Study Smart: A Masterclass on How to Study for Exams More Effectively | MicroPharm | Skillshare

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Study Smart: A Masterclass on How to Study for Exams More Effectively

teacher avatar MicroPharm, Antimicrobial Pharmacist and Lecturer

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Taught by industry leaders & working professionals
Topics include illustration, design, photography, and more

Lessons in This Class

15 Lessons (44m)
    • 1. Study Smart: Introduction

    • 2. Location, Location, Location

    • 3. Stay Focused

    • 4. The Pomodoro Technique

    • 5. Always Plan Ahead

    • 6. The Evidence Behind Re-Reading

    • 7. The Evidence Behind Highlighting

    • 8. The Evidence Behind Summarisation and Note-Taking

    • 9. The Power of Active Recall | Practice Testing

    • 10. How Do I Use Active Recall?

    • 11. The Ebbinghaus Epiphany

    • 12. How to Improve Memory Retention

    • 13. The Memory Palace Technique

    • 14. How to Study for 8 Hours a Day

    • 15. How to Improve Productivity by Planting Trees

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About This Class

Hi All,

I am an Antimicrobial Pharmacist and Teacher working in the United Kingdom,

One thing I have struggled with, as well as the students I teach, is knowing how to effectively revise for examinations!

I have put together a series of videos looking at the evidence behind different study methods and what I have found works for me :-) 


Meet Your Teacher

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Antimicrobial Pharmacist and Lecturer


Hi All,

My name is Yasir

I am a Specialist Antimicrobial Pharmacist and Senior Lecturer working in the United Kingdom,

I am working on a series of lessons with study tips and study techniques to prepare students for exams,

Hope you enjoy!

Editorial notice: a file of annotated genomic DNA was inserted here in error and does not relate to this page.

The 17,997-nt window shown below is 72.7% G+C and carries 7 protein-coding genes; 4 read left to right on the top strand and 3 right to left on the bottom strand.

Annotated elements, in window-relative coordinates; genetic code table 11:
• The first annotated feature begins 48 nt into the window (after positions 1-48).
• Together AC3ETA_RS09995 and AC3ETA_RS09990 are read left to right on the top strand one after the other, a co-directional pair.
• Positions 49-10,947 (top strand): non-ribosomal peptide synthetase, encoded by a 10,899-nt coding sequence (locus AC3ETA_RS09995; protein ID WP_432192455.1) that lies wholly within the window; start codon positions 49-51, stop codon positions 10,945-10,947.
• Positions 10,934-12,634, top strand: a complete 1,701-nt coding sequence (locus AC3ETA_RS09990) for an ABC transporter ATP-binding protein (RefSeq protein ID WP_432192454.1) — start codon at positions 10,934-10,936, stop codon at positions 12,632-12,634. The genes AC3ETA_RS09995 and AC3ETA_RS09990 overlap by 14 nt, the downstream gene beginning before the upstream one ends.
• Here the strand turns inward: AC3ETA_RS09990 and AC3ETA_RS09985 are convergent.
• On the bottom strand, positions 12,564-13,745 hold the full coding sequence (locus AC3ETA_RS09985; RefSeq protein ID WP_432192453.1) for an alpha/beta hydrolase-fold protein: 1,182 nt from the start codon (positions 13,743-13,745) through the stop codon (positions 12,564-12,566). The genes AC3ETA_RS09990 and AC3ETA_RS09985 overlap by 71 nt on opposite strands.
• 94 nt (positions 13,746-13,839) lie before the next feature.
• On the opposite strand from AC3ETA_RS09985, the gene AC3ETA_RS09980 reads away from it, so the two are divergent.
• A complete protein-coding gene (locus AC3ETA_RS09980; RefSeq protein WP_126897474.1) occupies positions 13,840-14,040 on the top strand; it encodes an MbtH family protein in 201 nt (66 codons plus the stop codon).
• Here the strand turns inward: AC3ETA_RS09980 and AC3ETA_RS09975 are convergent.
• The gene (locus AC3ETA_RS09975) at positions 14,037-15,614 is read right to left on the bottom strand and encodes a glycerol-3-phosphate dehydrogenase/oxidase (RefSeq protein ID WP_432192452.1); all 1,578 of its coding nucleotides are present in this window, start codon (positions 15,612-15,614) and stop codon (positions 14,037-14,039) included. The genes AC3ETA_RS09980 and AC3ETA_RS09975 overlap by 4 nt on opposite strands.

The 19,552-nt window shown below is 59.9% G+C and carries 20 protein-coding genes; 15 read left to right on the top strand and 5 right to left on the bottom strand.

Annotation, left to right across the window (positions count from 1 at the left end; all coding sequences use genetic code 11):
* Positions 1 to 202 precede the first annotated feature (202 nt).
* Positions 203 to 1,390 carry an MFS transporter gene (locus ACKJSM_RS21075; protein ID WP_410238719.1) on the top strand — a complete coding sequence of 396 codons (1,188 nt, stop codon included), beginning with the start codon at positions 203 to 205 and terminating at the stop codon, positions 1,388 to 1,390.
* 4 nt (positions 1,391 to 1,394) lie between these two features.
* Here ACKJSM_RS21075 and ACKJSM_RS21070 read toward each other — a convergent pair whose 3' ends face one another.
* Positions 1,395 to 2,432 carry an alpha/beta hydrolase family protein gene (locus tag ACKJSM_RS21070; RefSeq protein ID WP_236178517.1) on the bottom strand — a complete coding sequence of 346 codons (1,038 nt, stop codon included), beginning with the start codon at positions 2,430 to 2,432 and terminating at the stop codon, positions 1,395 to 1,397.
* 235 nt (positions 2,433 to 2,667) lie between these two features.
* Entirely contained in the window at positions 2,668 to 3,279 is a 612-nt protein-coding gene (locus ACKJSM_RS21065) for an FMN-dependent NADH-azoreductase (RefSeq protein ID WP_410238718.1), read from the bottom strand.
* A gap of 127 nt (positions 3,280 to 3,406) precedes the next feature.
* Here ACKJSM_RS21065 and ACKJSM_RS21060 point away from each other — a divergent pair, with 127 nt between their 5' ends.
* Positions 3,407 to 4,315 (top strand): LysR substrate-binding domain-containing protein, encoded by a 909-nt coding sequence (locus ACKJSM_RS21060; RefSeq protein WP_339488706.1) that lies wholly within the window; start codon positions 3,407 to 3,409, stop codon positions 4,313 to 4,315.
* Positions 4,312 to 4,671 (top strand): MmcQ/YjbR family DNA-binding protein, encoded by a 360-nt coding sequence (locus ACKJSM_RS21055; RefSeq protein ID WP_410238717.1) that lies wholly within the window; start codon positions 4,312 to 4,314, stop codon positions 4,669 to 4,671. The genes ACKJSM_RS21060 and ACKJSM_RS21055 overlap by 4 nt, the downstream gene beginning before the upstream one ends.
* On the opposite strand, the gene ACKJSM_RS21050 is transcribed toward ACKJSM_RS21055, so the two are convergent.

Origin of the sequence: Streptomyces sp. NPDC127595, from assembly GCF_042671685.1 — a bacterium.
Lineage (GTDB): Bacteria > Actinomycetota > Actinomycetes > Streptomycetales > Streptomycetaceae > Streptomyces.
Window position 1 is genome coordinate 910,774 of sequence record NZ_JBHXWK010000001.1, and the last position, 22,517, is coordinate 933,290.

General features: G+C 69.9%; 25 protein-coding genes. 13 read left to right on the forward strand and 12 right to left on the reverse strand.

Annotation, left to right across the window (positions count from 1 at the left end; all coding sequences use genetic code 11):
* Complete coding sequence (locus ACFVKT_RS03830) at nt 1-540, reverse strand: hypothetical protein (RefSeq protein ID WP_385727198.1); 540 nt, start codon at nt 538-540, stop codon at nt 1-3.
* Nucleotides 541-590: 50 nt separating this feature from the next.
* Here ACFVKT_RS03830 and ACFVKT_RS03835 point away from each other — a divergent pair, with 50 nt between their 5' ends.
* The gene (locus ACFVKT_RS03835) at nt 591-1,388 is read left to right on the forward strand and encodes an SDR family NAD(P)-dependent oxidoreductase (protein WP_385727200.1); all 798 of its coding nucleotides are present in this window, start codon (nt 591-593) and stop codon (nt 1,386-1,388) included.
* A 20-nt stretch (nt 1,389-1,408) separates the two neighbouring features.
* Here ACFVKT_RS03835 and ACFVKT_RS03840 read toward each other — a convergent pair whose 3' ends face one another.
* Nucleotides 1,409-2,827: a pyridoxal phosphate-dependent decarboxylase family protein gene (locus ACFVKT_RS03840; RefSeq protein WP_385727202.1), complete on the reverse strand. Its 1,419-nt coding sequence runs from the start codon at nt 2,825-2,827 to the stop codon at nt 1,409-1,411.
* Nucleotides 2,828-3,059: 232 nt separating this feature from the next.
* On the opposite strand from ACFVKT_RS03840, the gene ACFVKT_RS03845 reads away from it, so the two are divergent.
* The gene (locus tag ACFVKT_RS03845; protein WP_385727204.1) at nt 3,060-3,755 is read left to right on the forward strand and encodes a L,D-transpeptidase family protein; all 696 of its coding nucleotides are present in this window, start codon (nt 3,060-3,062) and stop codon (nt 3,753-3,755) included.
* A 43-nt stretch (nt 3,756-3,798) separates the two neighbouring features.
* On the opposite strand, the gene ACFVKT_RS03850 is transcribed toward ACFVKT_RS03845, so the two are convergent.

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1. Study Smart: Introduction: When was the last time someone explained to you the evidence base behind different study techniques and how to study effectively. For example, my name is Yasser Arm, a senior lecturer in clinical pharmacy and pharmacy practice. I'm also a specialist Antimicrobial pharmacists in second care. I've been studying as an undergraduate student for five years and as a postgraduate student for two years. During my undergraduate studies, I realized that I was never taught how to truly study before an exam. As a postgraduate student, I started looking into evidence based techniques on how to study for an exam, and I realized I was ineffective the entire time. This class will provide you with all the information I wish I had when I was an undergraduate student. One paper in 1989. Safer that psychologist have been looking at the effectiveness off study methods for the past 100 years. Nevertheless, some of the more effective study methods are still under utilise, and some of the ineffective study methods are still widely utilized. Paper hypothesized that the reason for this is that teachers rarely sift through all the information on how to study more effectively in order to deliver that material before students and hope of this class is to save you from going through all that information and making a concise class to show you evidence based methods to study for an exam. I conducted a poll on INSTAGRAM and 66% off the followers off. The microphone account stated that they either use re reading, highlighting or note taking in order to study for exams. Thes three methods have shown to be the least effective when it comes to studying for an exam, however, they're still widely utilized. After going through all the research papers and the evidence behind the study methods, I want to go through how you can apply this for your own studies so the class will be split into two parts. The first part would be looking at the evidence base, and the second part will be looking at how you can apply the evidence base to your current practice. Alongside this, I want to give you some tips on how I effectively studied for exams. I hope you find these videos useful, and I hope there's a lot to take away for your own studies 2. Location, Location, Location: before we go through the evidence base behind different study methods, let's focus on some simple tips that you can do to increase the amount of time you study, work in a place where there's the least amount of distractions or require the least from you. Also find a place that works for you, which sounds like common sense but work in a place that works for you. You don't need to work in a quiet place if you work better in a place that has background noise and also create a routine. So try to stick to these places throughout your state time, and by sticking to these places, you can increase the amount of time you study by spending less time focusing on where you're going to study. 3. Stay Focused: So before we start going into different study methods less look at some simple tips to allow us to stay focused when we're advising. So one thing that I would endorse is the stay focused extension. It's a free extension for Google Chrome, and what he allows you to do is it allows you to block any website that prevents you from study. So I used to do the opposite with this. What I used to do is I used to block every single website except for those I allow and those that I allowed what only the websites I would require for studying. In fact, I went asked so far as to block Google so I wouldn't even use ghoul because I waste a lot of time in that process and I only pick all the websites that I require. So I'd make a thorough list of all the websites I may need while I'm revising, and then I will only focus on those throughout the day. You can also have fixed limits of how much you'd use a particular website outside of your list of websites. The other thing is simple ways off. Using up limits on your phone, so that limits their mouth. Your time you spend on social media on your phone, for example, other things I would do is just keep my phone entirely away from me during a study method. Andi, I'd keep it in a place where it's so far as to reach that phone that I wouldn't go out my way to get my phone. 4. The Pomodoro Technique: So I'm going to speak to you about the Pomodoro technique and this is a brilliant way to increase productivity and object. You look at how much studying you complete in an entire day. So the way it works is you have 25 minutes tops. So you set a timer for 25 minutes. And once you have completed 25 minutes worth of wet, you reward yourself with a five minute break. Within those 25 minutes, you cannot use your phone and you can not go on anything that is not considered wet. So you reward yourself with a five minute break and once you've completed that, you get back to the next 15 minutes. What? Once you do four of these starts, you then reward yourself with one long break, which is a 30 minute break, and you can consistently do this throughout the day and also look at the total at the end of the day. So you know exactly how much work you've completed within a given day. And it's a brilliant way to increase your productivity because you challenge yourself every day 5. Always Plan Ahead: So one tip that I would say that's very helpful is to never start a study session without making a plan. Sometimes I have this expectation that I'm going to complete so much in the day without making a plan. But making a plan allows you to know whether or not you're meeting your goal for that particular day and I break my day into hourly chunks and within these out of chunks, I'd have expectations for Pomodoro sessions within these out any chance and I have had have expectations for when I'd be taking my break. So I know whether or not I'm meeting those targets and I also have a total Pomodoro target for the entire day. So I can objectively look at how much work I've completed within that 24 hour period. And he can see me calculating how many Pomodoro recessions have done within that day, 6. The Evidence Behind Re-Reading: So let's look at the evidence base behind re reading, and we're going to be looking at. Danowski is paper in 2013. So what does this paper define as re reading? It's re studying the text material again after initial reading and fastball. Let's say re reading is extremely popular there. Several studies that indicate that students I prefer re reading as an option for studying the content material. So here are several papers that have found that students use re reading as a way to study their content material. And there's one paper off these papers that reference in particular, it's the carrier people from 2000 and three. Now the curry of people looked at students that setting psychology and found that, in fact, 65% off. Those students stated that they re read in order to land their content material. Another paper, the copy paper from 2000 and nine, looked at those in elite universities and, interestingly enough, the's students in elite universities. 84% of these students indicated that they read re read to land the election material. So let's look at the results from a study that was conducted in 1968 regarding re reading, students were expected to complete a final close test, and this compared students that did not re read the text at Wal. Those that we read it once, twice and those that we read it four times and it was either 1500 Web text or hurts. I have a number of 50 Web text. What they found was that students that reread the content four times performed better than those that did not read it at all. And this is something that you'd expect. But then it's essentially, if we're getting results like this, would this work in an environment where you're expected to re read academic material for an example? So now there are many papers where psychologists try to look at the results and see why people were performing better when they were re reading a particular text. And a lot of these studies looked at test, such as close tests, where people need to fill in the gaps within those tests. And what they concluded was that there have been reports off greater improvement in the brain's ability to record main ideas rather than recalling details. And this is a general accepted sense off what they found from re reading. Whether or not this relates to you performing better in exam is something that was not essentially examined, and that was not the purpose off the studies. Another factor that plays a big role in your ability to recall information is the time of you initially reading attacks and the time off you re reading the test. Now this essentially is called Must reading vs Space Reading. And there's a study that looked into this in 2000 and eight. And this study essentially looked at students that re read a text immediately. Students that re read a text after four days and students that re read a text after 3.5 weeks. What they found was the students that re read a text after four days performed the best where the students that re read the text after 3.5 weeks performed very similarly than those that reread immediately, indicating that re reading closer to the time of the initial read will improve your ability to memorize the information that you're reading. And the psychologist that looked into these studies indicated that when it comes to re reading these texts. It should be space out. And this is very similar to the approach we take with space repetition, which is something that we will focus on later on in the course now. This study, conducted in 2012 is the game changer because it looks at re studying compared to another study method which was practiced testing now. What may looked at was the grades on course exams covering items that are presented for practice testing presented for restudy and not presented during online learning activities that students completed for course points. And what they concluded was the students that conducted practice. Testing performed far better than the students that restudied. The students that we studied perform better with them, those with no practice at all, which is what you'd expect. But the most important point is that students that completed practice testing performed approximately 10% better than those that reset it and also performed better with questions that were completely new. Now what done, Loski concluded in his paper in 2013 was that given that reading is the study tech that students most commonly report using, it's ironic that no experimental research has assessed its impact on learning in educational contexts. While you could argue that the topics used was similar to that off educational contexts, none of the studies have involved material taken from actual course content. And that's crucially important because how can we know it is a good way to study if we don't have the evidence behind this? The paper concluded that one advantage every reading is that students require no training at all and if they are going to read its best YouTube after a moderate delay period rather than immediately after the initial reading. But the most important point is the point at the end. However, in head to head comparisons off learning techniques, re reading has not fared well against some of the more effective techniques discussed here . For example, direct comparisons are re reading to elaborate interrogation. Self explanation and practice testing have consistently shown re reading to be on inferior technique for promoting landing. So to conclude, Danowski stated in 2013 that based on the available evidence, we rate re reading as having low utility, although it's relatively economical with respect to time demands and training requirements . Compared to other leading techniques, it is typically much less effective. The relative disadvantage of re reading to other techniques is the largest strike against re reading and is the factor that weighed most heavily in our decision to assign it as rating off low utility. 7. The Evidence Behind Highlighting: So the next learning method we're going to speak about is highlighting. Highlighting is a very popular technique. The students who used to advise and the reason why he uses to revise from questioning is the fact that simple to use it doesn't require any training on how to conduct the leading method. And also it doesn't require much time beyond what you're already spending to read the material. Now the question to ask here is if a technique is this easy, does it actually help students to land? And this is what several studies were looking at to determine whether or not it's more effective than of the learning methods. So a study conducted in 1974 looked at three different groups of undergraduates, and they were expected to read an 8000 word account. And then they were expected to conduct a test one week following on from reading this account. Now there are three groups, one was highlighting group one of the control group and one was a passive highlighting group, meaning they used the text that other groups within the highlight and group had highlighted . Now what they found within this was that the overall results showed that the highlighting groups did not outperformed the control group on the final test, and this result was echoed in martial literature. Following on from this this was the general accepted theory moving on from this. But there are a few reasons why students did not perform that well, and this is what I'll go through within the next portion of this video. They're several studies that looked into the results from this study, and what the latest said he's found was that students were performing better with questions that contained content from which they highlighted where they were performing. Worse was the sections off the text of which they didn't highlight. And what Hunt called this in 1995 was the isolation effect on what the isolation effect is is that when there is a word that's unique to its less distinct counterparts, it stands out. For example, if I said desk chair bed cow, you are more likely to remember the word cow. Now what's happening here is it's a basic cognitive phenomenon that the word that pops out is a word that's record, and that's essentially what we're doing when we are highlighting text our brain records the information that's highlighted, and we may suffer in the portions that are not highlighted. So alongside the study, several studies concluded that consistent with this expectation, number of studies have shown that reading mark text promotes later memory for the marked material. Students are more likely to remember things that the experiment highlighted or underlined in the text in 2013. Danowski concluded that highlighting and underlining has low utility in most situations that they examine students, and with most of their participants highlighting, did little to boost their performance. It may help when the student already has the knowledge needed to highlight more effectively or when techs are difficult. But it may actually help performance on higher level tasks that require inference. Making future research should be aimed at teaching students how to highlight more effectively, given that students are likely to continue this popular technique despite its relative ineffectiveness. So Danowski is conceding that despite all the evidence against the effectiveness of highlighting, it will still carry on. So we need to teach students how to use it more effectively 8. The Evidence Behind Summarisation and Note-Taking: let's go through the evidence base behind summary ization or note taking, so students are often expected to memorize a large amount of material. And of course, because of this, students tend to summarize or make notes with these notes. They try to identify what's important, what isn't important and to get a general gist off. The information provided. Now this poses some questions to see whether or not it's effective and whether or not students have the ability to identify what is important. So I said he conducted in 1979 took a look at this. So this study had five groups, two of the group's what either summarizing or note taking. One of the groups had copied the text word for what, and one of the groups was left searching, and their last group was a control group that only read the text they wanted, read a 2000 Web text and haven't examined the end. And what they found from this study, as you can see from the graph, is those that are summarizing and note taking performed much better in the immediate test as well as the delayed test. And they performed much better than those that copied the text word for word indicating that those the effective at summarizing a text in order to explain it would perform better than those without copy it. We head for wet. They also performed a lot better than control group, indicating that summarizing and note taking was an effective way to retain information, and it helps identify and organized the main points within a text. However, a lot off, the latest studies did not support the information that was produced from this initial study in 1979 a lot. This latest studies found that students performed very similar than the control groups. One study, in particular in 2000 and 11 looked at students within a control group as well suited. Summarizing the text and the information in this study was very important because there was no difference. But there was another thing that they found. They found that those that were summarizing the text 64% gave the correct definition off what they were studying, meaning that a lot of students did not find the main points or actually had some inaccuracies in this memorization. Another thing is that there was a high variation with the summaries. So only those who are good at some rising performed better. So within this paper, the conclusion waas that on the available evidence, summary ization was rated as low utility. This was because it was an effective learning, structurally, for only those who already skilled at summarising, and this would require extensive training, one that the majority of students will not have. This makes it less feasible. The other difficulty is we don't know in which types of learning summary ization actually helps. So the conclusion was made that summarizing and note taking are low in terms off their usefulness when it comes to studying for an exam. 9. The Power of Active Recall | Practice Testing: So now we're going to speak about one of the most effective ways to study, and this is called active recall or practice testing. Danowski stated in 2013 that testing is likely viewed by many students as an undesirable necessity of education, and we suspect that most students would prefer to take as few tests as possible. So we hate taking tests. And the reason for this, Donati stated, was that because a lot of the test that we take our some motive and this means they count towards education. So because off this high stakes situation, we hate testing. But this is really unfortunate, and the reason why it's so unfortunate is because it's one of the best ways to land. About a 1909 stated that it's one of the most effective ways to study and 100 years were research agrees with Abbott statement from 1909 The other factor about active recall in practice testing is it can be broadly applied to many different learning situations. So there's several studies that support the use of practice testing, and they have stated that enhances learning and retention. Now, the other factor to distinguish here is that practice testing here does not mean a specific learning method, but the approach and it also counts to testing yourself in low stakes or no stake situations, meaning that you're not punished for performing badly. And it also encompasses many different types of practice testing. This could be virtual flashcards, completing practice problems or completing questions at the end of a textbook chapter. A study was conducted in 2006 to take a look at this, and groups off students were expected to study a short text, and then they were expected to complete a test one week later. One group had to reset the material, and one other group had to practice test until the test, and what they found was in the actual test one week later. Those in the practice testing group achieved 56% within the test, and those in the research group achieved 42% again indicating that practice testing is more effective than restudy. Another study was conducted in 2008 and what this looked at was two groups of students that will both undergraduate students, and they were expected to look at Swahili and English translations for different words. Those in the re study group had to restarting the material. Those in the practice testing group had to practice test until they recalled the words correctly at least once, and the results from this were astounding. Those in the practice testing group achieved 80% in the test, and those in the research group achieved 36% in the test in 2000 and nine. Carpenter tried to look at the reasons why students that practice tested performed better, and he proposed that testing can enhance retention by triggering elaborately retriever processes. Attempting to retrieve target information involves a search of your long term memory, and this activates related information, and this activation process may then be encoded along with the retrieval target. The way I look at this is you imagine yourself searching for something on Google, and then you click the Web page that you were looking for. But the next time you search with that key wed, the Web page that you look for previously automatically appears so it makes that retriever process easier. So another study conducted by but in 2010 again looked at students that were expected to either re study material or students that are expected to practice tests and use active recall methods. And what they found was that they were testing students on facts and concepts, and students performed better when they practice tested. And the theory behind this was that the fact that they perform better in both realms means they also increases inference, making that ability to use the information you already have, as well as build on information that you read. In some cases, students performed twice as better than those that restudied again, solidifying the fact that active recall is a very, very thorough and good method to study material. Don't Lossy concluded in 2013 that practice testing has high utility. They were impressed with a wide range of different learning materials, where practice testing proved to be more beneficial than other study methods, indicating that it has a broad applicability. Also, it's not particularly time intensive and requires minimal training, and there's several studies that we went through that proved that practice testing is better than re studying the material 10. How Do I Use Active Recall?: So now that we've learned the theory behind Active Recall, I'm going to speak to you about how I use active recall within my undergraduate studies as well in my postgraduate studies. So I'd be doing one of three things. I'd be either reading lecture material watching videos, and I find washing videos a very effective way to land the material I need to learn. But within the videos, there are a lot of questions that come up. So while I'm watching a video rather than making notes, I'd be asking questions that are answered by the video. For example, what is pneumonia? What causes pneumonia? Are they different? Categories of pneumonia are the different types? How do we categorize pneumonia? And I'd be asking all these questions that are being answered within the video, and I write this question bank down. And the important thing to do is to look at how much you record off the information that work you're reading or either watching. So once you've completed that, you can get started with the questions you can see if you have the ability to answer those questions with the knowledge you currently have. If you don't and go back to the lecture material will go back to the video and try to answer the questions with the material. Once you answer the questions, put outside and move onto the next content. And this is when we'll start learning about distributed landing. So the importance about distributed learning is ensuring that you try to recall that information spaced out in an orderly fashion so that you retain that information. A new battle. The Forgetting Cab, which will come across in later content so you can create flashcards. And you can either do this electronically using app such as Anke or make written flashcards , and you start immediately rather than using study methods that are not as effective. Use active recall immediately and use that as your way off writing notes. So therefore, you're challenging yourself from the start of your revision sessions. 11. The Ebbinghaus Epiphany: Let's talk about this cab here. This care is called The Forgetting Calf, and it was created by a German psychologist called Hammond having house in the late 19th century. So in 18 85 having house conducted a series of experiments on himself, and the purpose of these experiments was to look at his ability to memorize information. And what he found after these Siris of experiments is that he did not recall 90% off the information that he initially land. Now, this is very problematic because if you are leading information for the purpose of exam, losing 90% of the information in a week can really impact the results. In that example. The reason why the information from this study was so important and so groundbreaking was due to the fact that it was the first of its kind in 18 85 and Neuroscientist later on supported the claims of Hammond having house. And since then we've been focusing on methods in order to combat this Kev, and that's what the focus will be when we start talking about distributed learning or distributed practice testing. What we also call this is the space repetition method in waters land, new information 12. How to Improve Memory Retention: If I ask you to recall more than 10% off lecture notes that you learned one month ago, the likelihood is that you struggle. And this is something that German psychologist in the late 19th century looked into. German psychologist called Hammond, having House conducted a series of experiments on himself to look at the rate of memory loss. What he found was, after seven days, he forgot over 90% off his newly acquired knowledge. What was even more important was that he forgot about 40% of the information within the past two days. Hammond, a big house, plotted his results phonograph, and that graph was famously known as the Forgetting Kev. Following on from this initial trial, there were several neuroscientists that supported having a big houses theory. The problem is, if you forget information like this at such a fast rate, how do you prepare for an example? I want to go through a few ways in which we can combat getting, have and would have foreign. It's on the first and most important thing is distributing your landing in a way that combats forgetting. What I mean by this is distributing your signing sessions for particular topic at the Times that you are a Jew to forget the most. Let me give you an example of how I would be this. If I'm learning about community acquired pneumonia, for example, I want to really not content in a way in which I come back for getting care. Once I've initially learned the information, I will revisit the material after one day to come back that initial drop in memory loss and then after one week and after one month that way I'm combating forgetting curve at three different stages, and I'm more likely to remember that information for when I'm being tested on it. Another point that's important is to improve the clarity of the information you're learning . What I mean by this is if you find it difficult to remember in the first place, and you're less likely to remember it once you revisit material, so what you should do is break down the information in a way that you can explain to someone that has no knowledge of that subject area. What I like to do is test that by teaching it to someone who has no knowledge of that subject area, altogether. What I'd also say is to make it more interactive, because people are more likely to learn information if they actively involved in process rather than passively revising evidence suggests that study methods such as re reading, highlighting or no taking have low utility because you're possibly observing that process rather than being actively involved. Therefore, people who adopt thes study methods spend far more time in order to retain the information . Been using other study methods. Testing methods that known as having high you to the T involve practice testing, and this means you continuously test yourself in order to retain the information. Ways in which you can adopt this study technique could be using virtual flash parts, using physical flash cards or constantly asking himself questions about Clinton that you've learned. In essence, the more actively involved you are in that learning process, the more likely you are to remember these memories to summarize the forgetting cab states that we forget 90% off newly acquired information after seven days. Ways in which we can combat this is distributing our landing in a way that combat forgetting care, such as revisiting and content that you've newly acquired after one day, one week, one month. Also, being actively involved in the fusion process means that you're more likely to remember the information for an examination that summarizes how we can combat forgetting. 13. The Memory Palace Technique: remember this technique. The memory products technique is also known as the method of Loki. The memory palace technique is based on the fact that we're good at remembering places we know memory palaces, therefore, metaphor for a place that we know very well or route that we know very well. The memory palace technique is very good for landing abstract information on what I mean by abstract information is information that's difficult to link to each other. That's very common in medical and pharmacy feels. This technique is very useful and is known to be the pillars that hold abstract information together. Right now, it may be very difficult to visualize what I'm talking about, but once we start to go through it in more detail, you'll understand where I'm coming from. In order to do this, I'm going to use an example of my own. You can see if you can create your own memory palace and remember these facts. So Step one is picking a place you know or root, you know. So think of the route that you take for work everyday, for example, on the way to university or pick your bedroom because you know that room very well. Step two now plan out the entire route, for example, the root of you walking into your bedroom or the route you take on the way to at Step three . Now think of a list off fax that you want to memorize. For example, the causes on a certain condition step for this process is known as tagging. So now attack that fact to a particular memory or particular place in that room on that route on the way to work and step five. Exaggerate this demonic. This will allow you to remember easier. So let me use my example and let's see if it works. I'm going to use my bedroom because it's a place I'm very familiar with. So let's say I want to learn four causes of our media memory loss. The four places I'm going to pick for my bedroom are going to be the bed shelf, the window as well as the draw. And these are four prominent aspect off my room that I'll be able to remember Now. I want to stop tagging these memories to the set in aspects off the room so that start doing that. That's first walked into my room, and first thing we see is the bed way to tag the memory off sleep deprivation, associate it with the bed. I'm then going to associate minor head trauma with the shop because if I'm not careful, not my head, and then go to imagine that the winners are in my room and smoke from the neighbors. Barbecue is moving into my room, and this is where smoking is going to be tagged as a member, and the final place in my room is the draw and the drawers where I keep my medication and medication can be a cause of memory loss. So let's go through these four aspects. We've got the bed, the shelf, the windows in the drawer. And let's see if you remember those four aspects because of this many memory palace that you created for me, it was a great way to associate abstract information with these different places within the room. I was able to remember this memory palaces take a lot of time to make, but once you have made this memory palace is very easy to recall our information later on for an examination, try making a memory palace with courses are particular condition, for example, and then you can work your way up to more complex memory palaces. This can be very useful for holding together fax or causes of condition that don't particularly linked together very well. That, in summary, is the memory palace technique. 14. How to Study for 8 Hours a Day: One of the most difficult questions is how to study for a long period of time. For example, how to study for as long as eight to ten hours a day. There is a few tips I have helped me to do this. The first thing I do is prioritize my tasks in order of their difficulty. What I mean by this is the most difficult tasks should be the first thing that you start the day with. The reason for this is for me, when I start my study sessions, I have the highest amount of physical and mental energy are the star of my study sessions. Therefore, I start with the most difficult tasks at the start of the day. And I can complete them prior to doing the easier task later on in the day. The problem with doing simple class earlier on in the day is it gives you this sense of progress. Where you feel like you've done a lot but you actually haven't done much at all. So the most simple thing is to make a list of topics that you have to study for the day. And start with the hardest topics earlier on in your study sessions at the end of the day, this is when your physical and mental energy begins to dissipate. And that's why it's better to do the easier task later on in the day. The second thing I do is I do exercise in the middle of those 30 days. As far as academics are concerned, exercise boosts your ability to learn, as well as improve long-term memory. And read an extract from a study conducted by the University of Texas. And what they stated was that physical activity can have both immediate and long-term benefits on academic performance. Almost immediately after engaging in physical activity, children are better able to concentrate on classroom tasks which can enhance their learning. This study indicates that physical activity cannot only get more out of your study day, but means that you could study for a longer period of time. The other tip I have is napping earlier in the day. There are so many studies that show an improved level of concentration when people. Now, I'll read an extract from a study conducted by nasa about pilots that mapped. It showed that pilots we took a 26 minute nap, reduced their lapses in awareness by 34% compared to those who did not. Moreover, those who not to shoot improvement by 16% in their reaction times. Importantly, their performance stayed consistent through the day and didn't slack at the end of the flight or other night. Again, this shows you the value of having a nap in the middle of your day study sessions. And one thing that I would advise is nothing for about 30 to 40 minutes and limiting it to this amount. The reason for this is you want to avoid going into deep sleep. The other thing I would advise is if you are not paying, cannot at the same time, every day to stabilize your circadian rhythm. Your circadian rhythm is your internal body clock that regulates your sleep and waking cycle. While also advise at what I do is take regular breaks. The best way to do this is using the Pomodoro technique. With the Pomodoro technique, you set a task at hand and you work for 25 minutes. After you've completed that study session, have a five-minute break and then follow that with another 25 minute study session. Do this for, for study sessions, and follow that with a 30 minute long break. I can usually do this for about 12 study sessions before I really get tired. When you get very tired, very large, so you break maybe one or two hours and then you can get back into it wide also advice is if possible, to whack in daylight. This is a very important point and I want to read an extract from a study showing the benefits of wacking in daylight. So in this study, to groups of people had to walk for six hours, either in artificial light or daylight for today's. Compared to the afternoon, people who had daylight was significantly more at the beginning of the evening. And subjects who were exposed to artificial light significantly sleep here at the end of the evening, the data group were found to have better cognitive functions. Functions such as reasoning, memory, and attention that you require to do intense mental work. Again, this highlights the importance of wacking in daylight rather than artificial light. And if it's possible, I find it better to work in daylight rather than artificial lighting. This summarizes how I managed to act for eight to ten hours a day without feeling tired. 15. How to Improve Productivity by Planting Trees: Being productive is a constant struggle for many people. And it's a constant struggle for myself in order to improve productivity. You may have heard of the Pomodoro Technique. The Pomodoro Technique is a popular technique where you set about task and then spent 25 minutes working on that task, followed by a five minute break. After that five minute break, you then work for another 25 minutes and you do this for four sessions. And then you have a long break, which would normally be about 30 minutes. The Pomodoro technique works for a lot of people and it can make you more productive. Is there a way to take this technique to the next level? And the way in which I do this is I used the flora. The flora is a free app. And for every 25 minutes that you spend not using your phone, you plant a virtual tree. The beauty is you can put a donation amount for every 25 minutes you spend. If you break that 25-minute cycle, you then have to donate a set amount to charity. You can set the amount yourself and that money will go towards planting trees. If you fail to spend the amount of time away from your fell. On top of this, I spent two pounds every year towards the floor kaplan. What this means, for every 120 hours I spend away from my phone, I planned a real tree. For me. This Watson's incentive to not use my phone in order to plan real trees. At the same time, I'm pressured to not use my phone because I five breakout session, then I have to donate even more. I said that donation amount to a very high amount to prevent me from using my phone throughout the entire session. And that I found is an effective way in order to improve my productivity.